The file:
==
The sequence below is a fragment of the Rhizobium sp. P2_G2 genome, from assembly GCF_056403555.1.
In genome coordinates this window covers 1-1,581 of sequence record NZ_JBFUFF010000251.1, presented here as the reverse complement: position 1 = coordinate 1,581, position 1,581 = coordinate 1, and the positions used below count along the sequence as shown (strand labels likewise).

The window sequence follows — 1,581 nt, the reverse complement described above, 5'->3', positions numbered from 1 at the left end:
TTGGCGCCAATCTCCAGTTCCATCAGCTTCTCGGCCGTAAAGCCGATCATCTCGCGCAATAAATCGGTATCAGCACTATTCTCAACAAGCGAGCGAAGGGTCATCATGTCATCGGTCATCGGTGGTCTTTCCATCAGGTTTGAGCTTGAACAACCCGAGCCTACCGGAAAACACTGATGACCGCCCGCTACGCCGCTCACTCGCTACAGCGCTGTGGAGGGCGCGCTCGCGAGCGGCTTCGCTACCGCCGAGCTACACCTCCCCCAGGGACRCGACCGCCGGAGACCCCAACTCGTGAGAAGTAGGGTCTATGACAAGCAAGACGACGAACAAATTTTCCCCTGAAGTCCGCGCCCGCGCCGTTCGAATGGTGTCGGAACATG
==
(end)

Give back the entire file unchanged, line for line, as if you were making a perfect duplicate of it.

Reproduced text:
The sequence below is a fragment of the Rhizobium sp. P2_G2 genome, from assembly GCF_056403555.1.
In genome coordinates this window covers 1-1,581 of sequence record NZ_JBFUFF010000251.1, presented here as the reverse complement: position 1 = coordinate 1,581, position 1,581 = coordinate 1, and the positions used below count along the sequence as shown (strand labels likewise).

The window sequence follows — 1,581 nt, the reverse complement described above, 5'->3', positions numbered from 1 at the left end:
TTGGCGCCAATCTCCAGTTCCATCAGCTTCTCGGCCGTAAAGCCGATCATCTCGCGCAATAAATCGGTATCAGCACTATTCTCAACAAGCGAGCGAAGGGTCATCATGTCATCGGTCATCGGTGGTCTTTCCATCAGGTTTGAGCTTGAACAACCCGAGCCTACCGGAAAACACTGATGACCGCCCGCTACGCCGCTCACTCGCTACAGCGCTGTGGAGGGCGCGCTCGCGAGCGGCTTCGCTACCGCCGAGCTACACCTCCCCCAGGGACRCGACCGCCGGAGACCCCAACTCGTGAGAAGTAGGGTCTATGACAAGCAAGACGACGAACAAATTTTCCCCTGAAGTCCGCGCCCGCGCCGTTCGAATGGTGTCGGAACATG